timony held inadmissible to contradict plaintiff's

evidence as to how the wells worked.—Dubois v. borough, and not county, officers.-People v.
Williamson (Sup.) 615.

Scholer (Sup.) 1122.
Evidence held insufficient to sustain finding New York City Charter, Laws 1897, p. 541,
that contract was to continue as long as either c. 378, $ 1543, providing for the removal of
party shoul carry cattle to Cuba.-Ceballos clerks in departments of the municipality, has
1. Munson S. S. Line (Sup.) 811.

no application to clerks appointed by the coro-
In an action on a contract for services, evi- ner, under section 1571, p. 547, but applies only
dence held to make a prima facie case for plain to those in departments provided for in sec-
tiff.-Norton v. Farley (Sup.) 830.

tions 96, 118, pp. 30, 35, et seg.–People v.

Scholer (Sup.) 1122.
In an action on contract, fraud is an affirma-
tive defense, and must be proved.-Prahar v.
Tousey (Sup.) 845.

Defendant's answer held indefinite for fail-
ing to admit or deny the written contract as Arrangement for pool and sale of stock, see
pleaded by plaintiff.-Borsuk v. Blauner (Sup.) “Joint Adventures."

Joinder of causes under statute and at com-

mon law for misrepresentation of officers, see

"Action," & 1.

Motions relating to pleadings in action against
Of witness, see “Witnesses," $ 3.

corporate officers, see "Pleading," $ 6.

Taxation of corporations and corporate prop-

erty, see "Taxation," $ 1.
Vacation of attachment against foreign corpo-

ration because of attachment of property of
See “Negligence," $ 3.

domestic corporation of same name, see "At-
Of passenger, see "Carriers," $ 3.

tachment," $ 3.
Of person injured by electricity, see "Electric-

Particular classes of corporations.
of person injured by operation of street rail. See "Clubs”; “Municipal Corporations."

road, see "Street Railroads," $ 1.
Of person killed by fall from bridge, see “Bridg- Banks, see “Banks and Banking,” $ 1.
es," $ 1.

Insurance companies, see "Insurance."
Of person killed by operation of railroad, see
"Railroads," 2.

8 1. Capital, stock, and dividends.

Rescission of sale, made on false representa-

tions of committee of directors, authorized,

though the majority of the committee did not

krow of the falsity of the representations.-L.
Of partnership property, see "Partnership,” | D. Garrett Co. v. Olark (Sup.) 579; Same v.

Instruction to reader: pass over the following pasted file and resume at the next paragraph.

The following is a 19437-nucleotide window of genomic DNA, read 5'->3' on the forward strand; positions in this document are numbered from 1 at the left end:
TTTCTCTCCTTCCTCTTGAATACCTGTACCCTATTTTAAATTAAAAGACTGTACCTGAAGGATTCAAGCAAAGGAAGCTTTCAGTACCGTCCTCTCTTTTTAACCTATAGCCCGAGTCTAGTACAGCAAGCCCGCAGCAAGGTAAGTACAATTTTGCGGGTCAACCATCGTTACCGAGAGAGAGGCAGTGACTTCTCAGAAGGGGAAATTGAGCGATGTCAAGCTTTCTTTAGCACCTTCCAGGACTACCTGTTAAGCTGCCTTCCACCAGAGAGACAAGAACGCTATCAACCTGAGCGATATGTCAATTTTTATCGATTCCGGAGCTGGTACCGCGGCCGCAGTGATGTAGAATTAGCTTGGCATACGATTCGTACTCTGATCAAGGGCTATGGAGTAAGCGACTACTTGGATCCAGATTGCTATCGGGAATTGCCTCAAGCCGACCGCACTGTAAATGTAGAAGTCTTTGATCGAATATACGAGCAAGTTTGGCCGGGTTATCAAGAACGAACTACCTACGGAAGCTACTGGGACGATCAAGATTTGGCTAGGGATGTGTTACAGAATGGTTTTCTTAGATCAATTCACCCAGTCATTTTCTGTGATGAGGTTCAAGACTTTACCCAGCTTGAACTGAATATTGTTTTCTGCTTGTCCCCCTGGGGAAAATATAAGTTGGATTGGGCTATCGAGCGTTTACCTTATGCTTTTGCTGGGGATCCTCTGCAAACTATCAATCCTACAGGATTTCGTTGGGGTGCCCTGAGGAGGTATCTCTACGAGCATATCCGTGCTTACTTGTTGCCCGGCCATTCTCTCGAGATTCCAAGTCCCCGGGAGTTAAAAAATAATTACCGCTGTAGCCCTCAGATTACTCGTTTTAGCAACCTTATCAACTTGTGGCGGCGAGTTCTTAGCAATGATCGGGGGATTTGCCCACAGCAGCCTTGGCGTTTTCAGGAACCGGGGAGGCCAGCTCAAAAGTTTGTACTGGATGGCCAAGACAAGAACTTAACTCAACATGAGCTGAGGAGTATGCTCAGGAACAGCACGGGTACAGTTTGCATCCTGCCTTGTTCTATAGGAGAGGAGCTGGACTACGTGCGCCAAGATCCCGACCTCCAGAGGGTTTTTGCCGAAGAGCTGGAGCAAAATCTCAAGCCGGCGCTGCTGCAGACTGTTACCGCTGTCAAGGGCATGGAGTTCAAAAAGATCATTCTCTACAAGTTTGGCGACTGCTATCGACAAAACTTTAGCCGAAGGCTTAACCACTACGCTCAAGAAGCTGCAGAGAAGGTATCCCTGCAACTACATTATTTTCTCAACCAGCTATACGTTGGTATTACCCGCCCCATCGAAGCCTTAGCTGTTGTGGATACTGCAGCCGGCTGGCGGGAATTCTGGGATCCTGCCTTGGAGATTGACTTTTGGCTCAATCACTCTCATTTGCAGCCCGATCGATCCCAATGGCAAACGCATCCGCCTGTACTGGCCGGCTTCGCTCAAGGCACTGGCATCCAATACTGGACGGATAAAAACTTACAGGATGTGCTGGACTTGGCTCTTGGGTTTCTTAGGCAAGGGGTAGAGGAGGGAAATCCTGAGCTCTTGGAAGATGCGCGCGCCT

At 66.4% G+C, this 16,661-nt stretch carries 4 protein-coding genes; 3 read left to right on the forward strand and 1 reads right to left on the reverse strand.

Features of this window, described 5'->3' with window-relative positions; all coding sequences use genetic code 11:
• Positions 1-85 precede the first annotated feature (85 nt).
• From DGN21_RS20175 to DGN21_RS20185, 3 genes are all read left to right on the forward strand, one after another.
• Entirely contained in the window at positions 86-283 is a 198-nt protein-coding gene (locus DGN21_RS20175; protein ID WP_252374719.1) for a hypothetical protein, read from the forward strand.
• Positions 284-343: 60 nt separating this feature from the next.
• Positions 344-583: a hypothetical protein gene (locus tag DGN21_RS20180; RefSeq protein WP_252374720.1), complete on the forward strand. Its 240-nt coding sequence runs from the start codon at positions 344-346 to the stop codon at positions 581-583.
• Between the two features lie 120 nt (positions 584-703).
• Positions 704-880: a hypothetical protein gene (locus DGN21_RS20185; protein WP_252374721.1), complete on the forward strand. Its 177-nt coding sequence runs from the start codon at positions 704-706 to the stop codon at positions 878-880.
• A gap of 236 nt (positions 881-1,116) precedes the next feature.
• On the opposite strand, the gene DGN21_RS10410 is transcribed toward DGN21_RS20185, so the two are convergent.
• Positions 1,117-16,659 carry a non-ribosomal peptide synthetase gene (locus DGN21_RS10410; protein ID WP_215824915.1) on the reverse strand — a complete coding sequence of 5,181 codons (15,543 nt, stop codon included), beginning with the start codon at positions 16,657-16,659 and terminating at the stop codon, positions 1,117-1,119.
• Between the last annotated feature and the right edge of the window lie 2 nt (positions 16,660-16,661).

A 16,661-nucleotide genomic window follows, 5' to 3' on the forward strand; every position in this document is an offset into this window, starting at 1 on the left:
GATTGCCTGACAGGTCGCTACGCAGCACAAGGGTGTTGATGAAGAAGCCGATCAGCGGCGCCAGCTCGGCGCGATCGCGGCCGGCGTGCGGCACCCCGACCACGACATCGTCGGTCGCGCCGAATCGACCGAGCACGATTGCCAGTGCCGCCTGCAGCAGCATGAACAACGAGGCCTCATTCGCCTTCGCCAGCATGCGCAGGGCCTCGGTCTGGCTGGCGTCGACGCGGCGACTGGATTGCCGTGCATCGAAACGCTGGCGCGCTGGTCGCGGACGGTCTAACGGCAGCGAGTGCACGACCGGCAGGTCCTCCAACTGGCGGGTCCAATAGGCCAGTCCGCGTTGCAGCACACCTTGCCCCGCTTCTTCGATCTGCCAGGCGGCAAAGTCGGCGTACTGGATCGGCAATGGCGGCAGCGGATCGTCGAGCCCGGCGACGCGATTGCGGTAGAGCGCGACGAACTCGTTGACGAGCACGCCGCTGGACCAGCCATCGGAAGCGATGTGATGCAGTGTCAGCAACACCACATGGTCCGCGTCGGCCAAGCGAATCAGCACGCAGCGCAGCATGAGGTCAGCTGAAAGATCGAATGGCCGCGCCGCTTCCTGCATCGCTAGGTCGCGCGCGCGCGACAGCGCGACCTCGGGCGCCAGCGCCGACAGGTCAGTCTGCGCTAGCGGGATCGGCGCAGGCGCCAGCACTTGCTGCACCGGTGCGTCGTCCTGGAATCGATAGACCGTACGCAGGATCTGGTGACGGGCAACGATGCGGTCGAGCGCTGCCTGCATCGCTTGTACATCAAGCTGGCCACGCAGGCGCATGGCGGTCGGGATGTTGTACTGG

$ 1.

Appleton, Id.
Wrongful conversion of personal property, see Purchaser of stock of corporation from com-
“Trover and Conversion."

mittee of directors on false representations held

entitled to recover from the stockholder to whom

money realized by the sale had been paid.-L. D.

Garrett Co. v. Clark (Sup.) 579; Same v. Ap-
In trust, see “Trusts," s 1.

pleton, Id.
Conveyances by or to particular classes of $ 2: Members and stockholders.

Stockholders of corporation held not entitled
See "Executors and Administrators,” $ 4; “Mu-est of the corporation against promoters for

to maintain action for accounting in the inter-
nicipal Corporations," $ 2.

appropriation of stock, predicated on the con-
Bankrupt, see "Bankruptcy," $ 1.

tract with promoters of which plaintiffs were
Conveyances of particular species of property.

not signers.-Hutchinson v. Simpson (Sup.) 369.
See "Easements," $ 1.

Plaintiff held entitled to injunction restraining
Water rights, see "Waters and Water Cours-defendant from voting stock in corporation
and 121 New York State Reporter A corporation, recognizing the validity of a seding an old one, did not fully disclose facts. lease executed by its principal officer in his own --Spier v. Hyde (Sup.) 285. name under seal, by collecting the rent from the tenant, ratified the lease made by its officer. iuto a contract for pool and sale of stock, to be

pending litigation of their claims thereto.-Har-
es," § 1.

per v. Smith (Sup.) 516.
Particular classes of conveyances.
See “Assignments"; "Deeds”; “Mortgages."

§ 3. Corporate powers and liabilities.

A railroad company, transferring registered

bonds under a forged authority, held liable to

the holder thereof. - Jennie Clarkson Home for
Children v. Chesapeake & 0. Ry. Co. (Sup.)

Under Const. 1846, art. 10, § 1, as amended
by Const. 1894, and New York City Charter, A treasurer of a corporation held not author-
Laws 1897, pp. 547, 555, c. 378, 88 1570, 1608, ized to change the registration and sell certain
which superseded Consolidation Act, Laws 1882, of its bonds without special authority.-Jennie
p. 429, c. 410, § 1766, held, that coroners elected Clarkson Home for Children v. Chesapeake &
in the city and county of New York are now 10. Ry. Co. (Sup.) 348.

Where plaintiff and defendants had entered --Anderson v. Connor (Sup.) 449,

carried out by defendants, held, that they were A corporation is chargeable with the acts and bound to disclose material facts to plaintiff, on admissions of its president as a general agent. entering into a new contract with him read-Rapp v. Hutchinson Stair Elevator Co. (Sup.) justing his compensation.-Spier v. Hyde (Sup. 459.